In my judgment, I do not consider that the evidence before me sets out the prima facie case. There is absolutely nothing which has been exhibited to [company's witness'] witness statement which actually indicates that is the case. There is no investment agreement. There are no emails with Mr Ehab. There is no explanation from Mr Ehab as to why he could not travel. All I have is [company's witness'] witness statement, which I need to set against the background of broken promise after broken promise of investment from the same investor.
In my judgment, what we have here is an unwilling investor. It is difficult to see any evidence that supports that such an unwilling investor was willing suddenly to invest in March and then it could not happen because he could not travel.
I also question the evidence saying it had to be done face to face. There is no evidence to back that up beyond [the company's witness'] say-so. Bearing in mind the history of the broken promises from this same investor, I am not satisfied that the evidence actually establishes a prima facie case. It is weak. It does not go any higher than simply being, this is what happened, but the evidence against it is, in my judgment, pretty compelling, demonstrating a litany of broken promises such that when one reaches March, there could be in my judgment no confidence or evidence that any investment would occur there as no investment had occurred at earlier dates when promised.
The threshold is low, but this case, and I agree with [counsel for the petitioner], is different from that before ICC Judge Barber. ICC Judge Barber had not only documents, but the evidence was certainly, when one reads her judgment, more detailed. Here, one has numerous promises that the money would come, would come, would come. It does not come. So it cannot be said that the reason the money did not come in March was due to the pandemic. There is no evidence to support that any money was due to arrive in March bearing in mind the litany of broken promises from the same investor.
Then suddenly the evidence says, "But it was going to come in March." There is no evidence to support why after so many broken promises March was going to be the magical moment, and in fact by July when [the company's witness] says, "He has now travelled and sorted it all out" at the time the petition was issued payment had not been made.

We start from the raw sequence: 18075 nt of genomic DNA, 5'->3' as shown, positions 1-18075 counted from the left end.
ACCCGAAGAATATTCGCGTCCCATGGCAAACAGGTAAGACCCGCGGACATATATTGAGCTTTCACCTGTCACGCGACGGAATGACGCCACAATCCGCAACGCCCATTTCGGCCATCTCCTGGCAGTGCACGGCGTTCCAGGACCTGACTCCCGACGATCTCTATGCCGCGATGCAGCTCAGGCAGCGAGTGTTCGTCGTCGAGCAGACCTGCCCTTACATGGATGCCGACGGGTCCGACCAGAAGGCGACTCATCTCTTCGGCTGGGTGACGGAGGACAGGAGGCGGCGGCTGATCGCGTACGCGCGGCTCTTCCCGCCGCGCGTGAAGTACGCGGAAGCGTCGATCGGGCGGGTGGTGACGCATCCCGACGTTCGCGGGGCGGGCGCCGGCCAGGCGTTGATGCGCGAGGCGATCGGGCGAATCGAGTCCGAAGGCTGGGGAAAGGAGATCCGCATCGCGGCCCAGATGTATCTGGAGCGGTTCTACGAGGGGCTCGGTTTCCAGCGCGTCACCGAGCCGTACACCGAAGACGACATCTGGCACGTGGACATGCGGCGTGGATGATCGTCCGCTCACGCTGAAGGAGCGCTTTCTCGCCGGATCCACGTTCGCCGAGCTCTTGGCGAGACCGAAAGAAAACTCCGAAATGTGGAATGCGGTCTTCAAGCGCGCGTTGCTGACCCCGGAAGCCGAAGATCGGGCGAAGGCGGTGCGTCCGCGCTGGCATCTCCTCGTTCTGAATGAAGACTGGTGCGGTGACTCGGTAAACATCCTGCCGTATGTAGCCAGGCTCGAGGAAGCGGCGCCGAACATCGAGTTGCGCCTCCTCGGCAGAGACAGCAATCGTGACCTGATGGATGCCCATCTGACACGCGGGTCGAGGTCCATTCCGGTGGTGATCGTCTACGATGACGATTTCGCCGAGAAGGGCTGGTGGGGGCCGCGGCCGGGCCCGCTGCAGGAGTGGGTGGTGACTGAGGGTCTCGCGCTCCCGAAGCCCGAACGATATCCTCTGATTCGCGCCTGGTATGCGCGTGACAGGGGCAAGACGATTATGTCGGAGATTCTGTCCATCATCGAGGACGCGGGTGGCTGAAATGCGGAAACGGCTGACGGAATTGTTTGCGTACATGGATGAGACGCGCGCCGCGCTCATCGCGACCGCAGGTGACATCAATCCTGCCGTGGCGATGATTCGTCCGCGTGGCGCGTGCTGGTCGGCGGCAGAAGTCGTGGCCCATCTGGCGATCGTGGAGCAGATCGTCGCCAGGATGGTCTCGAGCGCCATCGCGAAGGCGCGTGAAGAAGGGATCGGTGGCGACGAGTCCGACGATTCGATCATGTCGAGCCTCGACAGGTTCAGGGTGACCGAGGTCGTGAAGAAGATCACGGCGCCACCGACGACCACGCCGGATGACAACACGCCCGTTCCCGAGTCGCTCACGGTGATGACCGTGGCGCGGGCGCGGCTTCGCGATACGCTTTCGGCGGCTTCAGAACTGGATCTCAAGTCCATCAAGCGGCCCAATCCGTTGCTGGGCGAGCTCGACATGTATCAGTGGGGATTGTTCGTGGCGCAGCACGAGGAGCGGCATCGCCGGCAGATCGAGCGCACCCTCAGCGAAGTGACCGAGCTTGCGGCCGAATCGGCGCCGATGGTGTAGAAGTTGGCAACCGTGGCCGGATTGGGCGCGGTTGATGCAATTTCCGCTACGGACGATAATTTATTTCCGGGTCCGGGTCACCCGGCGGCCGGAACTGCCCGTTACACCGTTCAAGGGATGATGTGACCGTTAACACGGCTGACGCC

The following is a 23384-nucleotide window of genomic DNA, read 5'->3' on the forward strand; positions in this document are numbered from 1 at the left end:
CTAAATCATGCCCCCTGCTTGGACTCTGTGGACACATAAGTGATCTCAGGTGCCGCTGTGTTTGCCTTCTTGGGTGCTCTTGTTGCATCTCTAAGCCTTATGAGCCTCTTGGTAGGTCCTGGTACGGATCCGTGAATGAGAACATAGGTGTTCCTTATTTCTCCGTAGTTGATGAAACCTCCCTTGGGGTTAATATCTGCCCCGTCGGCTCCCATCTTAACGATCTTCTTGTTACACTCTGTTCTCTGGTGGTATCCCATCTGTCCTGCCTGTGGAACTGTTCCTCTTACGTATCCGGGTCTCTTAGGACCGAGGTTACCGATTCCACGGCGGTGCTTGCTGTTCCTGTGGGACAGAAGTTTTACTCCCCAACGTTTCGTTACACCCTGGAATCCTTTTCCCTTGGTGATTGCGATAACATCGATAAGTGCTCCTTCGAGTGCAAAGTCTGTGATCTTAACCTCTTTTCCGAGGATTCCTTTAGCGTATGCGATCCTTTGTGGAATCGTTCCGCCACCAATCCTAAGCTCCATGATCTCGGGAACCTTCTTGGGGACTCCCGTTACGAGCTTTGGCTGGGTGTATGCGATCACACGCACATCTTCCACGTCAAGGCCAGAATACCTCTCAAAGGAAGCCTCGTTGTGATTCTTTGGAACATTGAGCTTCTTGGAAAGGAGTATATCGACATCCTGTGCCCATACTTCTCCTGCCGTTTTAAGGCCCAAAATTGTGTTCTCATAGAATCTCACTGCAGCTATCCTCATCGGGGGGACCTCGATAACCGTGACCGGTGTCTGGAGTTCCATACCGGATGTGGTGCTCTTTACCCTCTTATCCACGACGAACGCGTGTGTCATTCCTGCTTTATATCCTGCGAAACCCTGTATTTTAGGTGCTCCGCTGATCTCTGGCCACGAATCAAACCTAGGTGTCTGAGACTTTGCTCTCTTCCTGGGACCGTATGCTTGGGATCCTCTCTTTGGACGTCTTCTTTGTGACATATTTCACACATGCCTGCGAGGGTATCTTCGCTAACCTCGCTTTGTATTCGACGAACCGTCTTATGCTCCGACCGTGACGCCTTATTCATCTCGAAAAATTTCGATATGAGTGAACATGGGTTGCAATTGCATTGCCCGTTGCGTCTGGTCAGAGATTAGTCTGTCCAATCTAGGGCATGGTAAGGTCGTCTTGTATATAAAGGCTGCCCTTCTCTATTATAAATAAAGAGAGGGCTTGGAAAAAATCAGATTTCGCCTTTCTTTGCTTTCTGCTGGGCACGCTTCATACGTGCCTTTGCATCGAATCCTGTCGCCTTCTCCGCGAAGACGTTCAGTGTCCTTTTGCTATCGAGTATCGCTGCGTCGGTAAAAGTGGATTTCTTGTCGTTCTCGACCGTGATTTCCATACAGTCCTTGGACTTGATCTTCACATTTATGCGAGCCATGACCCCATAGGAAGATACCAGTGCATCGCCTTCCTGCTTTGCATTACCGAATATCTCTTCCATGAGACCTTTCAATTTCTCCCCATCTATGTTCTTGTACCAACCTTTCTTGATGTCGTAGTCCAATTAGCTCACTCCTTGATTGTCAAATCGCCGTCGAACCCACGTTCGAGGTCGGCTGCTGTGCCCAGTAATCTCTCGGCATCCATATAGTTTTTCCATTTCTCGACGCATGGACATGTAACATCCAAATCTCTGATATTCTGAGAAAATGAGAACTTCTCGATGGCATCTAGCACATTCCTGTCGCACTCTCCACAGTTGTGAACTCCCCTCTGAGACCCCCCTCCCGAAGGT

Whilst it is not part of my case on the basis that I need to look at matters before the petition was issued, even today no payment has been made. In all those circumstances, I am satisfied that this is a case where the Company has failed the low threshold of showing that the coronavirus has a financial effect. The Company is hopelessly insolvent, the evidence does not satisfy me that coronavirus has a financial effect and in all the circumstances this matter should continue for a hearing of the winding up petition itself.'
SIMON HILL © 2021
33 BEDFORD ROW
NOTICE: This article is provided free of charge for information purposes only; it does not constitute legal advice and should not be relied on as such. No responsibility for the accuracy and/or correctness of the information and commentary set out in the article, or for any consequences of relying on it, is assumed or accepted by any member of Chambers or by Chambers as a whole.
In respect to the application for an order restraining advertisement of the Petition, the Company also argued that:
'...this is "premature and pointless" because the Petitioner has already undertaken not to advertise the Petition without giving ten business days' notice (see para 20 above). In fact, in light of para.19(2) of Schedule 10 to the 2020 Act, the Petitioner is not presently entitled to advertise the Petition in any event.' (paragraph 31)
The Deputy ICC Judge said, at paragraphs 32 to 36 inclusive:
'It is true that para.19(2) of Schedule 10 to the 2020 Act has removed the immediate need for a company served with a winding up petition to seek an injunction to restrain the advertisement of the petition. Moreover, as the court will necessarily have to consider any alleged dispute of the petition debt at the preliminary hearing listed in accordance with the CIGA PD in order to determine whether it is likely that it will be able to make an order under s.122(1)(f) of the 1986 Act, a company may simply wait until that hearing to determine the issue.
But I see no reason why this should prevent a company from applying at an early stage for the strike out and/or summary dismissal of a petition if it wishes to do so. Indeed, there are likely to be good grounds for doing so in a case of real urgency, such as where the presentation of the petition constitutes an event of default for the purposes of a funding agreement.